Portsmouth Youth Activities Committee (A Charity) v Poppleton: CA 12 Jun 2008

The claimant was injured climbing without ropes (‘bouldering’) at defendant’s activity centre. The defendant appealed against a finding of 25% responsibility in having failed to warn climbers that the existence of thick foam would not remove all risk and might give a false sense of security.
Held: It was not sustainable to say that the risk of being injured despite the presence of the foam was not obvious: ‘no amount of matting will avoid absolutely the risk of possibly severe injury from an awkward fall and that the possibility of an awkward fall is an obvious and inherent risk of this kind of climbing.’ and ‘There being inherent and obvious risks in the activity which Mr Poppleton was voluntarily undertaking, the law did not in my view require the appellants to prevent him from undertaking it, nor to train him or supervise him while he did it, or see that others did so. If the law required training or supervision in this case, it would equally be required for a multitude of other commonplace leisure activities which nevertheless carry with them a degree of obvious inherent risk – as for instance bathing in the sea.’
May LJ, Richards LJ, Sir Paul Kennedy
[2008] EWCA Civ 646
Bailii
England and Wales
Citing:
CitedFowles v Bedfordshire County Council CA 22-May-1995
The claimant had received some instruction as to the use of gymnastic mats, but the instruction from the defendants was inadequate and had not made him aware of the dangers. Subsequently, when the claimant used the mats with a friend on a subsequent . .
CitedPerrett v Collins, Underwood PFA (Ulair) Limited (T/a Popular Flying Association) CA 22-May-1998
The plaintiff was a passenger in an aircraft which crashed, and there was a preliminary issue as to the liability to him of those who certified that the aircraft was fit to fly.
Held: A certifying authority and its inspector were both liable . .
CitedMichael Alexander Watson v British Boxing Board of Control Ltd, World Boxing Organisation Incorporated CA 19-Dec-2000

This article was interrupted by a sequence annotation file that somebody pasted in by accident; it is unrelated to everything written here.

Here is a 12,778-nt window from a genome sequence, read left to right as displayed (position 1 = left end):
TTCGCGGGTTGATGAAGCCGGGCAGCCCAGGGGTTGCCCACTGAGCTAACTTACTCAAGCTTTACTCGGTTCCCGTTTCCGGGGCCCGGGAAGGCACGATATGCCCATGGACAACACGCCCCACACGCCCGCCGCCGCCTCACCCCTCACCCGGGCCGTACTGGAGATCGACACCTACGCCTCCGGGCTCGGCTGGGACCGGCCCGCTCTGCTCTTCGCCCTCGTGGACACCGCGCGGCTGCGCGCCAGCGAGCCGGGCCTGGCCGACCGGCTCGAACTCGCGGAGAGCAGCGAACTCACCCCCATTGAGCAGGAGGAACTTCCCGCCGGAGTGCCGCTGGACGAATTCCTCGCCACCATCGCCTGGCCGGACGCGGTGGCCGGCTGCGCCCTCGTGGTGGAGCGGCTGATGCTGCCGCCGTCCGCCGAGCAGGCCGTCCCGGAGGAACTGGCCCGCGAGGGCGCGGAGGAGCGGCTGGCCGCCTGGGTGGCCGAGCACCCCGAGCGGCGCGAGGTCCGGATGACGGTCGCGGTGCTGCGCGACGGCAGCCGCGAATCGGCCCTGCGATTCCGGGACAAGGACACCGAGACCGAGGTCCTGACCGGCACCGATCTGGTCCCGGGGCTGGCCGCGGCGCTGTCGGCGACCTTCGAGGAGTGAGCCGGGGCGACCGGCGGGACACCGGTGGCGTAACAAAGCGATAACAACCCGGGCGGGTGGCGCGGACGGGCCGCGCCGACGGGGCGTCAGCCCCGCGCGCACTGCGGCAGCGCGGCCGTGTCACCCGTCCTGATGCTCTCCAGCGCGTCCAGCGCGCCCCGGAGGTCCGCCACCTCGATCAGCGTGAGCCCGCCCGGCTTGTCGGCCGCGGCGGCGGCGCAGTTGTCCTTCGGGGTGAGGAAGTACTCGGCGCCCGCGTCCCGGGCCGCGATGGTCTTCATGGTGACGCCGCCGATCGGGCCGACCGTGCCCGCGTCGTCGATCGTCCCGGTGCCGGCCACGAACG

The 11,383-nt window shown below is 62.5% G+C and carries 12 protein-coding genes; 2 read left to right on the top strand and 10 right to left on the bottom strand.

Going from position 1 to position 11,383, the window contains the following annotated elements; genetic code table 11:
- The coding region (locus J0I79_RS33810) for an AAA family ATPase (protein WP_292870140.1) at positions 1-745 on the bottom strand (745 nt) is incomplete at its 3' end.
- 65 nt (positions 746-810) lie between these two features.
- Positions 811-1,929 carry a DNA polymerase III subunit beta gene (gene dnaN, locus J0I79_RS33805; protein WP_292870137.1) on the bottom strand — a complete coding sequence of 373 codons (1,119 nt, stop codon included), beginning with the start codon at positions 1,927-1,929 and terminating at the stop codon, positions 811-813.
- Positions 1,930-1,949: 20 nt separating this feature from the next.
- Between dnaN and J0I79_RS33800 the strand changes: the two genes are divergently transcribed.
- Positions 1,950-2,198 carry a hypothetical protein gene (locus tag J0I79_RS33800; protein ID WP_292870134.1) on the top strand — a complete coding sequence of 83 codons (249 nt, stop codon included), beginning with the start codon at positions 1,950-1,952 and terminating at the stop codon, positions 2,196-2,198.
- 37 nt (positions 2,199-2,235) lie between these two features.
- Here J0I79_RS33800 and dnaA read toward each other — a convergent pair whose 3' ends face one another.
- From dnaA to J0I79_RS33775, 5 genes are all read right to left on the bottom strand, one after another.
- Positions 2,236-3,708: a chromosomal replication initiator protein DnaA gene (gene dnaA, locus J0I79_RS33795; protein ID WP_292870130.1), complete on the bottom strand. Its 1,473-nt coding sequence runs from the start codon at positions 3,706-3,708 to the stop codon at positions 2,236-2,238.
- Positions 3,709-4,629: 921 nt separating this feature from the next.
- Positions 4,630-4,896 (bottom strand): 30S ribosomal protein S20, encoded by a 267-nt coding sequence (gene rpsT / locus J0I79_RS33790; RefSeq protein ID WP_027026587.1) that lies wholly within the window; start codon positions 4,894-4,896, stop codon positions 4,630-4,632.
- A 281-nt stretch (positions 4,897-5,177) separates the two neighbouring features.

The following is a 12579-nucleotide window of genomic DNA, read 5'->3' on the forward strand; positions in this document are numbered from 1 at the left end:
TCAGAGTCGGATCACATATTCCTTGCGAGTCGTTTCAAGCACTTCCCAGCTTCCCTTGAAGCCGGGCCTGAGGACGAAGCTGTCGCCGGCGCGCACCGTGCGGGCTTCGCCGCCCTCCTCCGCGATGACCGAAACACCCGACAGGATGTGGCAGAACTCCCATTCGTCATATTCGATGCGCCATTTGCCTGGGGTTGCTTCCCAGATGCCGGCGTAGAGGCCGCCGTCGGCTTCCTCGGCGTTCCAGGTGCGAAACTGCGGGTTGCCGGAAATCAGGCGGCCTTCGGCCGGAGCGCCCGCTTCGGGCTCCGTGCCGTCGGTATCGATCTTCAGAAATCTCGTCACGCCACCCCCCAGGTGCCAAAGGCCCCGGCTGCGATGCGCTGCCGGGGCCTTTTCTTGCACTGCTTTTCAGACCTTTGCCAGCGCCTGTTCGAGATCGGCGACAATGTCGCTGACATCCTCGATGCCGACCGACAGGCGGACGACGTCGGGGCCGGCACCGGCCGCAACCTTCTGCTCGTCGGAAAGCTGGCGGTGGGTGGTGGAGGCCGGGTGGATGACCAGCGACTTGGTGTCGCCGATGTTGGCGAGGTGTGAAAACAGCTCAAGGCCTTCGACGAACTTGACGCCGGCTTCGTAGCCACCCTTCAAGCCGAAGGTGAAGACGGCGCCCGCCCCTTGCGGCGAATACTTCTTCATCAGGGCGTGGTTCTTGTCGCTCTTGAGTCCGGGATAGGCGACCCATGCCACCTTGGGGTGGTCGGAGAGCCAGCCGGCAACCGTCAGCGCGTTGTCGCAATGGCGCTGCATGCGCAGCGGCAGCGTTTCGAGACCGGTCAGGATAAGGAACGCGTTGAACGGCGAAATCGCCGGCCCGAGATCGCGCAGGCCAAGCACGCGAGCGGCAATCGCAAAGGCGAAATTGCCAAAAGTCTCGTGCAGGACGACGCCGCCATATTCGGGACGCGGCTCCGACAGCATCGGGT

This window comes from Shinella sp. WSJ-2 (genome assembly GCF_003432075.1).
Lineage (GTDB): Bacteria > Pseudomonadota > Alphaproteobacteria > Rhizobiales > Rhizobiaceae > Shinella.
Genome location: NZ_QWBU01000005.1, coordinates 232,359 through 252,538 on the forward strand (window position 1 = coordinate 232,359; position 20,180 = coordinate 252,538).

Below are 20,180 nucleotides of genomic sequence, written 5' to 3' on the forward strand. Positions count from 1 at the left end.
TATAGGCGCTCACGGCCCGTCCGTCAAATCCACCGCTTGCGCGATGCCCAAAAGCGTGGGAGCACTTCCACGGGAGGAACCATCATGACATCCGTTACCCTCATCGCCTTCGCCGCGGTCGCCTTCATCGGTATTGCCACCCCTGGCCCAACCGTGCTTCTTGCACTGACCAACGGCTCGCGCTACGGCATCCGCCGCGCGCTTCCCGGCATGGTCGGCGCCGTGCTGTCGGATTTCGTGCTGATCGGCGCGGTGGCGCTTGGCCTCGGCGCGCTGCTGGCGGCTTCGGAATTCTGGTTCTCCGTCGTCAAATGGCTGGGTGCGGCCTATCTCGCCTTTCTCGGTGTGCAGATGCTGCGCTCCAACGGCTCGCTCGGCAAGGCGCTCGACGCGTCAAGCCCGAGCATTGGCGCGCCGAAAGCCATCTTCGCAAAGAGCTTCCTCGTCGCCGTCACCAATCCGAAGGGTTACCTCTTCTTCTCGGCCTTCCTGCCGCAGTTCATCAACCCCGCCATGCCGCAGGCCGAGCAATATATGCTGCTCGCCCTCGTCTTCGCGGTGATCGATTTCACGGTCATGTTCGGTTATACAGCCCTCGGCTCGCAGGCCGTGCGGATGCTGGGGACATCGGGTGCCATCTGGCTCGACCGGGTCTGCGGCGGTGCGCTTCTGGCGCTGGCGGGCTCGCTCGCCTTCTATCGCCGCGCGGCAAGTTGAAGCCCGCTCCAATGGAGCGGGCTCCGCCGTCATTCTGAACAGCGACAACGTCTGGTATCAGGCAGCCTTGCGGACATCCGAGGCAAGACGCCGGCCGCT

The claimant was seriously injured in a professional boxing match governed by rules established by the defendant’s rules. Ringside medical facilities were available, but did not provide immediate resuscitation. By the time he received resuscitation . .
CitedDonoghue v Folkestone Properties Limited CA 27-Feb-2003
donoghue_folkestoneCA2003
The claimant had decided to go for a midnight swim, but was injured diving and hitting a submerged bed. The landowner appealed a finding that it was 25% liable. The claimant asserted that the defendant knew that swimmers were common.
Held: The . .
CitedEvans v Kosmar Villa Holidays Plc CA 23-Oct-2007
The claimant sought damages from the tour operator after he suffered a head injury resulting in incomplete tetraplegia after diving into a shallow swimming pool in the early hours of the morning in a resort in Greece while on a tour run by the . .

Cited by:
CitedGeary v JD Wetherspoon Plc QBD 14-Jun-2011
The claimant, attempting to slide down the banisters at the defendants’ premises, fell 4 metres suffering severe injury. She claimed in negligence and occupiers’ liability. The local council had waived a requirement that the balustrade meet the . .
CitedCockbill v Riley QBD 22-Mar-2013
cockbill_rileyQBD2013
The claimant sufferd catastrophic injury diving into a paddling pool at a party held by the defendant for his daughter to celebrate completing her GCSEs.
Held: The claim failed. ‘It was reasonably foreseeable that someone would lose his . .

These lists may be incomplete.
Updated: 08 February 2021; Ref: scu.268830